Contrary to Max-like visual programming languages where the user does manual connections, FAUST primitives are assembled in block diagrams by using a set of high-level block diagram composition operations.

Simple examples of block diagram composition
The block diagram composition operators used in FAUST
f~g Recursive composition (precedence 4)
f,g Parallel composition (precedence 3)
f:g Sequential composition (precedence 2)
f<:g Split composition (precedence 1)
f:>g Merge composition (precedence 1)

Using the sequential composition operator : the output of + can be routed to the input of abs to compute the absolute value of the signal:

process = + : abs;

Here is an example of parallel composition using the , operator that arranges its left and right expressions in parallel. This is analogous to a stereo cable.

process = _,_;

These operators can be arbitrarily combined. The following code multiplies an input signal with 0.5:

process = _,0.5 : *;

The above may be rewritten in curried form:

process = *(0.5);

The recursive composition operator ~ can be used to create block diagrams with cycles (that include an implicit one-sample delay). Here is an example of an integrator that takes an input signal X and computes an output signal Y such that Y(t) = X(t) + Y(t−1):

process = + ~ _;

Generating full applications

Using specific architecture files, a FAUST program can be used to produce code for a variety of platforms and plug-in formats. These architecture files act as wrappers and describe the interactions with the host audio and GUI system. As of 2015, more than 10 architectures are supported and new ones may be implemented by anyone.

Screenshot of mixer.dsp (available in the FAUST distribution) using the jack-qt architecture
Some architecture files available for FAUST
alsa-gtk.cpp ALSA application + GTK
alsa-qt.cpp ALSA application + QT4
android.cpp Android applications
au.cpp Audio Unit plug-in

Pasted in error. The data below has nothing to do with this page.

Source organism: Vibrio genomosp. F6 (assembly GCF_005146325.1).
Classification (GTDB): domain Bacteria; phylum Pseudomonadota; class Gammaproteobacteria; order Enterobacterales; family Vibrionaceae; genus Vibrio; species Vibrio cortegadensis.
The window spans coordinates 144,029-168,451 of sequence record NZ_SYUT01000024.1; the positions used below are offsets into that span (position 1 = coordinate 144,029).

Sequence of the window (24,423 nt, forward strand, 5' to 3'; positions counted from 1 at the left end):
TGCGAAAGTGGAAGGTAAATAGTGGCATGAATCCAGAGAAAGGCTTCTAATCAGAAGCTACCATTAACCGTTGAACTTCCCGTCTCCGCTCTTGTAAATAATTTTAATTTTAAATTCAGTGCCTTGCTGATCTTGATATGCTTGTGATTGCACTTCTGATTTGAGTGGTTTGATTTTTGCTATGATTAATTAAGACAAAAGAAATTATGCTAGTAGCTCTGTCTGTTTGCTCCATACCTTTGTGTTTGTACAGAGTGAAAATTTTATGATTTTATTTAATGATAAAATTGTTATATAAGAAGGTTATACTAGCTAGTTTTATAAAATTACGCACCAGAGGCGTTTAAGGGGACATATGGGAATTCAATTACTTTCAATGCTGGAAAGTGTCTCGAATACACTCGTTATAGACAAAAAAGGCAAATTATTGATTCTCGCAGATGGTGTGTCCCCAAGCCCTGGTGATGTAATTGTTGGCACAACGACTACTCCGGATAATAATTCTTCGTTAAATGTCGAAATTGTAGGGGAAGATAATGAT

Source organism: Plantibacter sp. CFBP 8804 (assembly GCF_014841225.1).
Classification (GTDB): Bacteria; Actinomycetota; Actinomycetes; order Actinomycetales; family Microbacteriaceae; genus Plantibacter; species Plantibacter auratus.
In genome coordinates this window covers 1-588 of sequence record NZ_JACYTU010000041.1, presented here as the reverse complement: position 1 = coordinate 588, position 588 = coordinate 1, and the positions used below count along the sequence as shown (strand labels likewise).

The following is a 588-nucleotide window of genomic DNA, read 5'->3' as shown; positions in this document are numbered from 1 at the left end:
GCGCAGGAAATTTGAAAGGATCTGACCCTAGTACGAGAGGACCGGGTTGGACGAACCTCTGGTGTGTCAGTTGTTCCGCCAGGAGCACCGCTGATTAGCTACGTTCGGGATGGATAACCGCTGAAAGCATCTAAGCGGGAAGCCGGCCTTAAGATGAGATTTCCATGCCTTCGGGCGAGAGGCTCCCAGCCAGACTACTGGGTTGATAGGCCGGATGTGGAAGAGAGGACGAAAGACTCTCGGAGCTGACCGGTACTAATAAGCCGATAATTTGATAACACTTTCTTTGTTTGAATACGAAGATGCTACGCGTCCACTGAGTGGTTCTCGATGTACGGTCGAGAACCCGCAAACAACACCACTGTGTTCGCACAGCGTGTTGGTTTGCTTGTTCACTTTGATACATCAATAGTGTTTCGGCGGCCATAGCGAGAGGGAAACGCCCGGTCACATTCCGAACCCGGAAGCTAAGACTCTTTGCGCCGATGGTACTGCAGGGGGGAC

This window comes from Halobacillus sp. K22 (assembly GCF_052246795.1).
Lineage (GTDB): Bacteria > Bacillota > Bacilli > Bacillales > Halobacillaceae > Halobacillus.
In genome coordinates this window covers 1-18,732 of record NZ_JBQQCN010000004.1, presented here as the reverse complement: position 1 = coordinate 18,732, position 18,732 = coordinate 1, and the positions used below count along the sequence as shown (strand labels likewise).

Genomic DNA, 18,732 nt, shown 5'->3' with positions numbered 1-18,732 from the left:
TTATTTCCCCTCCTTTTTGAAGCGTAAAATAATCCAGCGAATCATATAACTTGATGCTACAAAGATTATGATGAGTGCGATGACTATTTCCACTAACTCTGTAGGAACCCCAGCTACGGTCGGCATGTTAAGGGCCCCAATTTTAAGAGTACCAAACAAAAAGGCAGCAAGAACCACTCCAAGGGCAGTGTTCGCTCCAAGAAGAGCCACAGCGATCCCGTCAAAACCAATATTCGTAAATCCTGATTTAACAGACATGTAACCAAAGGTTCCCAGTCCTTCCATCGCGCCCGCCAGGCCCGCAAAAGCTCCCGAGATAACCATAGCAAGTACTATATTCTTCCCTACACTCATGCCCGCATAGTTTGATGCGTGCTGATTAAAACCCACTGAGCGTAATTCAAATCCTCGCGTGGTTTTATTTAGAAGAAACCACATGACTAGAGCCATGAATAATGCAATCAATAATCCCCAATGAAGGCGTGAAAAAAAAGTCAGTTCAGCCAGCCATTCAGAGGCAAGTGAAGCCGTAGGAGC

ca-qt.cpp CoreAudio application + QT4
ios-coreaudio.cpp iPhone and iPad applications
jack-gtk.cpp JACK application + GTK
jack-qt.cpp JACK application + QT4
ladspa.cpp LADSPA plug-in
max-msp.cpp Max MSP plug-in
pd.cpp Puredata plug-in
q.cpp Q language plug-in
supercollider.cpp Supercollider plug-in
vst.cpp VST plug-in
vsti-mono.cpp Monophonic VST Instrument plug-in
vsti-poly.cpp Polyphonic VST Instrument plug-in

Generating block diagrams

A useful option makes it possible to generate the block diagram representation of the program as one or more SVG graphic files.

It is useful to note the difference between the block diagram and the generated C++ code. As stated, the key idea here is not to compile the block diagram literally, but the mathematical function it denotes. Modern C/C++ compilers also don’t compile programs literally. But because of the complex semantics of C/C++ (due to side effects, pointer aliasing, etc.) they can’t go very far in that direction. This is a distinct advantage of a purely functional language: it allows compilers to do very advanced optimisations.

Arrows-like semantics

The Faust semantics is almost the same as that of Haskell's Arrows type class. However, the Arrow type class is not bound to signal processors.

Equivalences between FAUST and Arrow combinators
f~g loop ((\(a,b) -> (b,a)) ^>> f >>> id &&& (delay>>>g)) where delay is not a method of the Arrow type class, but is specific to signal processing arrows
f,g f***g
f:g f>>>g
f<:g f>>^h>>>g with appropriate function h (or &&& in special cases)
f:>g f>>^h>>>g with appropriate function h

The Arrow combinators are more restrictive than their FAUST counterparts, e.g., the nesting of parallel composition is preserved, and inputs of the operands of &&& must match exactly.


External links

By: Wikipedia.org
Edited: 2021-06-18 18:12:59
Source: Wikipedia.org